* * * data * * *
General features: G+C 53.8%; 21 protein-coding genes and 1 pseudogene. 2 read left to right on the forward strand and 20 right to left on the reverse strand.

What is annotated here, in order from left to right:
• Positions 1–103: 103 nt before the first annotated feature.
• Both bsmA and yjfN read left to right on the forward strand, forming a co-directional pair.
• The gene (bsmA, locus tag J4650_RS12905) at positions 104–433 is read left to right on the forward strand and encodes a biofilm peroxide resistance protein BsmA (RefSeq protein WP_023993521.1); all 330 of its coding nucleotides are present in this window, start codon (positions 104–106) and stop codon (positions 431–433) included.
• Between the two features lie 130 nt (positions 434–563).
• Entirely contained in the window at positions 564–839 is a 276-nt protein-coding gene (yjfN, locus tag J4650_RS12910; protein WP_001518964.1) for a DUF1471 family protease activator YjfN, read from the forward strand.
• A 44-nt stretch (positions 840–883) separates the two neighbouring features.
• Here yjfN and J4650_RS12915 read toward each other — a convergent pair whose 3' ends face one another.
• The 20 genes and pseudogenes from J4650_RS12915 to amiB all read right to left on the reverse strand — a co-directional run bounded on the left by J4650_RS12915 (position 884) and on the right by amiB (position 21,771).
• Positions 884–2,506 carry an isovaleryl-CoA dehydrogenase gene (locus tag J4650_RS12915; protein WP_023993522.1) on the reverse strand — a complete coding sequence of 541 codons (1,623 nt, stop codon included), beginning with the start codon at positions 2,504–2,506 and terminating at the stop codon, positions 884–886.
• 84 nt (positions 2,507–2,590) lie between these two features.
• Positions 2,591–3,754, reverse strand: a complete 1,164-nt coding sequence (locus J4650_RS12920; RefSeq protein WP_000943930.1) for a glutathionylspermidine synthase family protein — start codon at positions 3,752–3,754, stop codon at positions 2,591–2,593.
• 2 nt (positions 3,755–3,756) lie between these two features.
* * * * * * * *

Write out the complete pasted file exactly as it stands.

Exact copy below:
General features: G+C 53.8%; 21 protein-coding genes and 1 pseudogene. 2 read left to right on the forward strand and 20 right to left on the reverse strand.

What is annotated here, in order from left to right:
• Positions 1–103: 103 nt before the first annotated feature.
• Both bsmA and yjfN read left to right on the forward strand, forming a co-directional pair.
• The gene (bsmA, locus tag J4650_RS12905) at positions 104–433 is read left to right on the forward strand and encodes a biofilm peroxide resistance protein BsmA (RefSeq protein WP_023993521.1); all 330 of its coding nucleotides are present in this window, start codon (positions 104–106) and stop codon (positions 431–433) included.
• Between the two features lie 130 nt (positions 434–563).
• Entirely contained in the window at positions 564–839 is a 276-nt protein-coding gene (yjfN, locus tag J4650_RS12910; protein WP_001518964.1) for a DUF1471 family protease activator YjfN, read from the forward strand.
• A 44-nt stretch (positions 840–883) separates the two neighbouring features.
• Here yjfN and J4650_RS12915 read toward each other — a convergent pair whose 3' ends face one another.
• The 20 genes and pseudogenes from J4650_RS12915 to amiB all read right to left on the reverse strand — a co-directional run bounded on the left by J4650_RS12915 (position 884) and on the right by amiB (position 21,771).
• Positions 884–2,506 carry an isovaleryl-CoA dehydrogenase gene (locus tag J4650_RS12915; protein WP_023993522.1) on the reverse strand — a complete coding sequence of 541 codons (1,623 nt, stop codon included), beginning with the start codon at positions 2,504–2,506 and terminating at the stop codon, positions 884–886.
• 84 nt (positions 2,507–2,590) lie between these two features.
• Positions 2,591–3,754, reverse strand: a complete 1,164-nt coding sequence (locus J4650_RS12920; RefSeq protein WP_000943930.1) for a glutathionylspermidine synthase family protein — start codon at positions 3,752–3,754, stop codon at positions 2,591–2,593.
• 2 nt (positions 3,755–3,756) lie between these two features.